Cheerleading 101

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All-Star Cheerleading is the type of cheerleading that involves tumbling, jumps, dance, and stunting. All-Star cheerleading is a year round sport and only have off for holidays. Many people know little about cheerleading and stereotype the sport as well as the athletes, however, it is harder the some think.

 

  1. It is not the Same as Side-Line Cheerleading!

Side-Line cheerleading involves calling out cheers on the side of football or basketball games. There is less tumbling and stunting, but some teams do include them. High school and college cheer include both types of cheerleading, even though you only notice them cheering at games. All-Star Cheerleaders get mad when you mix them up.

 

  1. Concussions are the Top Injuries in Cheerleading

Most cheerleaders get a concussion if the do cheer for long enough. Busted lips and broken bones are popular, but concussions are still the most common injury which makes sense considering all of the stuff that they do. During stunting, it is easy for the flyer to fall because gravity is always pulling them down. One person making a single wrong movement could lead to a head injury to either the bases or flyer.

 

  1. Every Stunting Position is as Hard as the Others

Flying takes a lot of flexibility, which is hard and takes a lot of practicing. They also have to use their muscles so they don’t fall over and also to make themselves feel lighter. Bases and backspots are similar; They have to carry the weight of people that are either the same weight or even heavier than themselves. Not to mention they are moving their feet and walking the whole time.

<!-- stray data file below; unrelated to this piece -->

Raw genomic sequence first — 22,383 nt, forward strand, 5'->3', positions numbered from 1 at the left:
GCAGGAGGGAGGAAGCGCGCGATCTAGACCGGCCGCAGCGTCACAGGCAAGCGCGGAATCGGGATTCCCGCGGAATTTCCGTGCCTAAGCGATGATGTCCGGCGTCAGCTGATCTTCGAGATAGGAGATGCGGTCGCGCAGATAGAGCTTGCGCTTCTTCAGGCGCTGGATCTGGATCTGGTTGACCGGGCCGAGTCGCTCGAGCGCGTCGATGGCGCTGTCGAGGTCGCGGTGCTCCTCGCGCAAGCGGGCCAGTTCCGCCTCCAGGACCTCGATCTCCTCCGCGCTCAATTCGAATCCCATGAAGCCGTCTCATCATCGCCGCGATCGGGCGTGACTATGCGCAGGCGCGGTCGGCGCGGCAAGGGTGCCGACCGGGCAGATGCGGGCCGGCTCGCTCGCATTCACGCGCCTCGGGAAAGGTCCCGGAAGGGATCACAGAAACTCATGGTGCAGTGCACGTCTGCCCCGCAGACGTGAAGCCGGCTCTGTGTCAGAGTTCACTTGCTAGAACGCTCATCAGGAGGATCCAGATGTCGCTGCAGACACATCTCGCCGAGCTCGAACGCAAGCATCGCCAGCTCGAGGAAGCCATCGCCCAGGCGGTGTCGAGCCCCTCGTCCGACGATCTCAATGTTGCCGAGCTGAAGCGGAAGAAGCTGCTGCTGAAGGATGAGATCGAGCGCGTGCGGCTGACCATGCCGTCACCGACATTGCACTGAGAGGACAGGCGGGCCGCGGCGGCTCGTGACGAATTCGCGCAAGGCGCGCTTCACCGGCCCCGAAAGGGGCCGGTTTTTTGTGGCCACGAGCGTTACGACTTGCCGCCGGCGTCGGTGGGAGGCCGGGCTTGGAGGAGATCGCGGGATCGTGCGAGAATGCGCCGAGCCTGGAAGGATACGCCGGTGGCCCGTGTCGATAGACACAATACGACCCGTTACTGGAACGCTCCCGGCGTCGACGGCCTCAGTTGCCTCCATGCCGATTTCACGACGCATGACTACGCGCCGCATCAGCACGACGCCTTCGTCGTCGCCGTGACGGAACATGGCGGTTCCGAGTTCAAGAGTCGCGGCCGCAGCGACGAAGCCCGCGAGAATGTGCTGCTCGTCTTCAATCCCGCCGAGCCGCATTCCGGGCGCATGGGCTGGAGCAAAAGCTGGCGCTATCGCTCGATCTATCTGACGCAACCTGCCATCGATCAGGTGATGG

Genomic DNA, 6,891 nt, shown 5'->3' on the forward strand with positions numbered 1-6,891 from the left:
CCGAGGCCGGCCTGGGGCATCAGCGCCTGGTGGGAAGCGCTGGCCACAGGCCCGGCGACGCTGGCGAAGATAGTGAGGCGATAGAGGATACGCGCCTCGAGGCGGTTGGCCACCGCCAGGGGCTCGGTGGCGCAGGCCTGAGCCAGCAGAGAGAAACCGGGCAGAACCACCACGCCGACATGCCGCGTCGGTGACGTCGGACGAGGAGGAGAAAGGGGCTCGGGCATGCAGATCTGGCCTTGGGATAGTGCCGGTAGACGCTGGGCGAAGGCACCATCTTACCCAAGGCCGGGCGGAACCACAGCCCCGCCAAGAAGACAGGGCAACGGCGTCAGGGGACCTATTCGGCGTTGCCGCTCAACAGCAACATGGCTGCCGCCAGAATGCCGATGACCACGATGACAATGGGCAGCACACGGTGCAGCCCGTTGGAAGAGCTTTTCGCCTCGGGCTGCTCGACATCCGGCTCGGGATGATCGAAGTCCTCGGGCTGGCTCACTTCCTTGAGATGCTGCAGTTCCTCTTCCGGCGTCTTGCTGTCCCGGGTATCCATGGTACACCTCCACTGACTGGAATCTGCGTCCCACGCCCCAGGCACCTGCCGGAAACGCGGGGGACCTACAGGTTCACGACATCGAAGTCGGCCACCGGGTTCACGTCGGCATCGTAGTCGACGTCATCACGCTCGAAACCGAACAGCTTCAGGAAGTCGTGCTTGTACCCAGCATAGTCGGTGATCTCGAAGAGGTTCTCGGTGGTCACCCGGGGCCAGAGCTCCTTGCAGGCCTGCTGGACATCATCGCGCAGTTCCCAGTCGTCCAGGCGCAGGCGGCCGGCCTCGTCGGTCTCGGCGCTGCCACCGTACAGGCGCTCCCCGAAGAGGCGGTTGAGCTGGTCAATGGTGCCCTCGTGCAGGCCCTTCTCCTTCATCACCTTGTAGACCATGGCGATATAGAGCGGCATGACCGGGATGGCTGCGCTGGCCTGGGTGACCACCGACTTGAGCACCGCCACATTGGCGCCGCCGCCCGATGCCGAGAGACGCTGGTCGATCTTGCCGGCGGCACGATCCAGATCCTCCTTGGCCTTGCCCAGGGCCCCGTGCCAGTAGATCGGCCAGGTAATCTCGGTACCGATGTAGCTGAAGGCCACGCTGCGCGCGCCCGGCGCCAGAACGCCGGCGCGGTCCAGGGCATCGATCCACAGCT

1. Cheerleaders Rarely Wear Bows

I know, everyone thinks about the big glittery bows when they think about a cheerleader. Most cheerleaders only wear bows at competition when they are required. Some wear them to practices, but they only get in the way. Of course that doesn’t mean that they don’t have twenty or more bows tied on their backpack.

 

  1. Cheerleaders Practice…. A Lot

Cheerleading definitely adds up even though people don’t always realize it. One of the most frequent, and therefore being the highest expense, is the required payments for practices can be from $1500 to $5000 a year. The amount of cheerleading per week ranges based on what gym you go to, but

 

  1. Competitions Are Expensive 

Competitions fees for athletes range from $75-$300 and spectators pay their entrance fee for $5-$20 at the door. Competitions last all day and can require traveling. They start with warm-ups backstage, performing on the floor, and followed by awards. Competing brings a lot of nerves, but the coaches prepare them for it and once the music starts you just have fun and forget about the judges.

 

  1. Uniforms Are More Than the Clothing

A traditional uniform for cheerleading has long sleeves and a skirt with a warm up jacket/pants and can cost from. These uniforms have evolved and have form a range of selection, including crop-tops, shorts, and some skorts. Part of the uniform also includes makeup and hair that has to be the exact same for each girl, but doesn’t always end up that way.

 

  1. Cheer Shoes Have to Be White and Are Expensive

Cheerleaders used to get nike shoes, but the brand “Nfinity” has become much more popular. Nfinity has a couple selection of shoes including Vengeances, Defiances, Titans (hightops), and Evolutions. Cheer shoes can cost $70-$120 and are almost always plain white.